14: SPIRITUAL PROOFS
15: TRUE WEALTH
Some Christian Subjects
16: OUTWARD FORMS AND SYMBOLS must be used to convey INTELLECTUAL CONCEPTIONS
17: THE BIRTH OF CHRIST
18: THE GREATNESS OF CHRIST IS DUE TO HIS PERFECTIONS
19: THE BAPTISM OF CHRIST
20: THE NECESSITY OF BAPTISM
21: THE SYMBOLISM OF THE BREAD AND THE WINE
23: THE RESURRECTION OF CHRIST
24: THE DESCENT OF THE HOLY SPIRIT UPON THE APOSTLES
25: THE HOLY SPIRIT
26: THE SECOND COMING OF CHRIST AND THE DAY OF JUDGMENT
27: THE TRINITY
28: EXPLANATION OF VERSE 5, CHAPTER 17, OF THE GOSPEL OF ST. JOHN
29: EXPLANATION 1ST CORINTHIANS 15:22
30: ADAM AND EVE
31: EXPLANATION OF BLASPHEMY AGAINST THE HOLY SPIRIT
32: EXPLANATION OF THE VERSE "FOR MANY ARE CALLED BUT FEW ARE CHOSEN"
33: THE "RETURN" SPOKEN OF BY THE PROPHETS
34: PETER'S CONFESSION OF FAITH
On the Powers and Conditions of the Manifestations of God
36: THE FIVE ASPECTS OF SPIRIT
37: THE DIVINITY CAN ONLY BE COMPREHENDED THROUGH THE DIVINE MANIFESTATIONS
38: THE THREE STATIONS OF THE DIVINE MANIFESTATIONS
39: THE HUMAN CONDITION AND THE SPIRITUAL CONDITION OF THE DIVINE MANIFESTATIONS
40: THE KNOWLEDGE OF THE DIVINE MANIFESTATIONS
41: THE UNIVERSAL CYCLES
42: THE POWER AND INFLUENCE OF THE DIVINE MANIFESTATIONS
43: THE TWO CLASSES OF PROPHETS
44: EXPLANATION OF THE REBUKES ADDRESSED BY GOD TO THE PROPHETS
45: Explanation of the verse of the The Kitab-i-Aqdas:
"There is No Partner for Him Who is the Dayspring of Revelation in His Most Great Infallibility"
On the Origin, Powers & Conditions of Man
46: MODIFICATION OF SPECIES
47: THE UNIVERSE IS WITHOUT BEGINNING; THE ORIGIN OF MAN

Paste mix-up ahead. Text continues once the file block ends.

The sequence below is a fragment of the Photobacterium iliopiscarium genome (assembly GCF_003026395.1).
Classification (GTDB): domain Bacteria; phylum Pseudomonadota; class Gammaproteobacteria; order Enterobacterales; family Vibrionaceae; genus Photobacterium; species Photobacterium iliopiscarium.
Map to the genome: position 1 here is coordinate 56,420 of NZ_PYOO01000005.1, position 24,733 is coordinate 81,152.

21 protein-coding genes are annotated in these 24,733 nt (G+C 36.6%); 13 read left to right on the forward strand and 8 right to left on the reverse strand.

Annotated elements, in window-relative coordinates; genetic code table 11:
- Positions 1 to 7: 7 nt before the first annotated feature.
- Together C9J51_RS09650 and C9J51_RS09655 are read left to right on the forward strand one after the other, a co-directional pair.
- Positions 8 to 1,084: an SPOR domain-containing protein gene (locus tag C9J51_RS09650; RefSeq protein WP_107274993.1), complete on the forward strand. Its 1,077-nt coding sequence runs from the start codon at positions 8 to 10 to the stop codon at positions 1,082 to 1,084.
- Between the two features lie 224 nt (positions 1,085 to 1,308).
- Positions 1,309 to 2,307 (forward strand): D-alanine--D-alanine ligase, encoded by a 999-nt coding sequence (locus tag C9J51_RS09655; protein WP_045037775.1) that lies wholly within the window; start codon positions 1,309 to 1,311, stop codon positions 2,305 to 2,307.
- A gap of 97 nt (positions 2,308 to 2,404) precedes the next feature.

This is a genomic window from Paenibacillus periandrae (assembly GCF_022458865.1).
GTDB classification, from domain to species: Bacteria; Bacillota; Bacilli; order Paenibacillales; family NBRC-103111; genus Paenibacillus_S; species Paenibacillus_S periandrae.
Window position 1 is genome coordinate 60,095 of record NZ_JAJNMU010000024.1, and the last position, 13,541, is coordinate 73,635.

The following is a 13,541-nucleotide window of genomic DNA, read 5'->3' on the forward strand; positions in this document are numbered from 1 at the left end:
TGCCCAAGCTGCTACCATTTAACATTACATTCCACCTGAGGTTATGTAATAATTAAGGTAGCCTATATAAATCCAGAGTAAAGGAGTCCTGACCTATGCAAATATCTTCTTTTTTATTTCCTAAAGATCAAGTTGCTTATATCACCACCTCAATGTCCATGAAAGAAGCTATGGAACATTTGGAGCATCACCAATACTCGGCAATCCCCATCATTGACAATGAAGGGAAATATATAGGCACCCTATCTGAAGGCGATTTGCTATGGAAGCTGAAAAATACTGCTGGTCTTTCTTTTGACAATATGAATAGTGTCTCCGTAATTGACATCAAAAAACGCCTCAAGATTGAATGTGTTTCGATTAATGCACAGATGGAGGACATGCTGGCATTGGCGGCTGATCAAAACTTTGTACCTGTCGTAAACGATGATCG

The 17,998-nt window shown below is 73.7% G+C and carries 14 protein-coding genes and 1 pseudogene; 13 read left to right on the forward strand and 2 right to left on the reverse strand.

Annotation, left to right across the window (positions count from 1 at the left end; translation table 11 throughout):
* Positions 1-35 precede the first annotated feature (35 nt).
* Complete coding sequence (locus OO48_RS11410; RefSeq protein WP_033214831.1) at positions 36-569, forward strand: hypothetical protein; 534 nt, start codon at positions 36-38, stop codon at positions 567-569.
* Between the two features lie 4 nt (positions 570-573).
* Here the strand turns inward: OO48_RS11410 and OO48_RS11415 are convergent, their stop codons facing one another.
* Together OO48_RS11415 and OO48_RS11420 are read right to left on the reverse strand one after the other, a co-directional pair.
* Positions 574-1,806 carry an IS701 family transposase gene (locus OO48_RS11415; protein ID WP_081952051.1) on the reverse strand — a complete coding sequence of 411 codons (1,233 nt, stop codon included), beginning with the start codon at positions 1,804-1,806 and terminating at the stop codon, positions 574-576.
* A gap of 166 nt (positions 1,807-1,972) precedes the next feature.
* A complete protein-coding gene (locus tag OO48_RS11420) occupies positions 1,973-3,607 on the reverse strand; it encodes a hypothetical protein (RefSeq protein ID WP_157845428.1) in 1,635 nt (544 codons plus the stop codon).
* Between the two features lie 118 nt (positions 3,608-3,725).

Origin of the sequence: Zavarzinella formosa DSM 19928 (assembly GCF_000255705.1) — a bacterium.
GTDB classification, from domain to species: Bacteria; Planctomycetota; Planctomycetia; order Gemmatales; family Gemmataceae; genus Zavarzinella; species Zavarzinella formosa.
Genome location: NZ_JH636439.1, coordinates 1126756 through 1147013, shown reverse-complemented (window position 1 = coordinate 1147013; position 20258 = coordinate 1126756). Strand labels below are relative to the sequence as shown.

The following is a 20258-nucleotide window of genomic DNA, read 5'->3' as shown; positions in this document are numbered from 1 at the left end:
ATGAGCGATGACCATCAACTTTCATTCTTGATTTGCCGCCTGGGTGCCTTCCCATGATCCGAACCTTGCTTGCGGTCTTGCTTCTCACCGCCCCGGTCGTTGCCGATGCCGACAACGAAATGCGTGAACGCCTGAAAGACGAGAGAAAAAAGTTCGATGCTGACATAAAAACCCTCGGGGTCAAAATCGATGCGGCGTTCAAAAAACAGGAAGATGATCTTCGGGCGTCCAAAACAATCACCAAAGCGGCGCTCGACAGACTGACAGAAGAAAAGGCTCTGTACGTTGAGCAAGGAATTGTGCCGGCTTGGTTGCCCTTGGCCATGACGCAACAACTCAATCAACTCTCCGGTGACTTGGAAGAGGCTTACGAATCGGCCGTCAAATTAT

48: THE DIFFERENCE EXISTING BETWEEN MAN AND ANIMAL
49: THE GROWTH AND DEVELOPMENT OF THE HUMAN RACE
50: SPIRITUAL PROOFS OF THE ORIGIN OF MAN
51: THE SPIRIT AND MIND OF MAN HAVE EXISTED FROM THE BEGINNING
52: THE APPEARING OF THE SPIRIT IN THE BODY
53: THE RELATION BETWEEN GOD AND THE CREATURE
54: ON THE PROCEEDING OF THE HUMAN SPIRIT FROM GOD
55: SOUL, SPIRIT AND MIND
56: THE PHYSICAL POWERS AND THE INTELLECTUAL POWERS
57: THE CAUSES OF THE DIFFERENCES IN THE CHARACTERS OF MEN
58: THE DEGREE OF KNOWLEDGE POSSESSED BY MAN AND THE DIVINE MANIFESTATIONS
59: MAN'S KNOWLEDGE OF GOD
60: THE IMMORTALITY OF THE SPIRIT (1)
61: THE IMMORTALITY OF THE SPIRIT (2)
62: PERFECTIONS ARE WITHOUT LIMIT
63: THE PROGRESS OF MAN IN THE OTHER WORLD
64: THE STATE OF MAN AND HIS PROGRESS AFTER DEATH
65: EXPLANATION OF A VERSE IN THE KITÁB-I-AQDAS
"...whoso is deprived thereof, hath gone astray, though he be the author of every righteous deed."
66: THE EXISTENCE OF THE RATIONAL SOUL AFTER THE DEATH OF THE BODY
66B: THE IMMORTALITY OF CHILDREN
67: ETERNAL LIFE AND ENTRANCE INTO THE KINGDOM OF GOD
69: THE INFLUENCE OF THE STARS
70: FREE WILL
71: VISIONS AND COMMUNICATION WITH SPIRITS
72: HEALING BY SPIRITUAL MEANS
73: HEALING BY MATERIAL MEANS
74: THE NONEXISTENCE OF EVIL
75: TWO KINDS OF TORMENT
76: THE JUSTICE AND MERCY OF GOD
77: THE RIGHT METHOD OF TREATING CRIMINALS
79: THE REALITY OF THE EXTERIOR WORLD
80: REAL PREEXISTENCE
83: THE FOUR METHODS OF ACQUIRING KNOWLEDGE
84: THE NECESSITY OF FOLLOWING THE TEACHINGS OF THE DIVINE MANIFESTATIONS
Click here to see an interesting article on the influence of Abdu'l-Baha on Kahlil Gibran
Click here to see the portrait of Abdu'l-Baha in a hallway within the seat of the Universal House of Justice.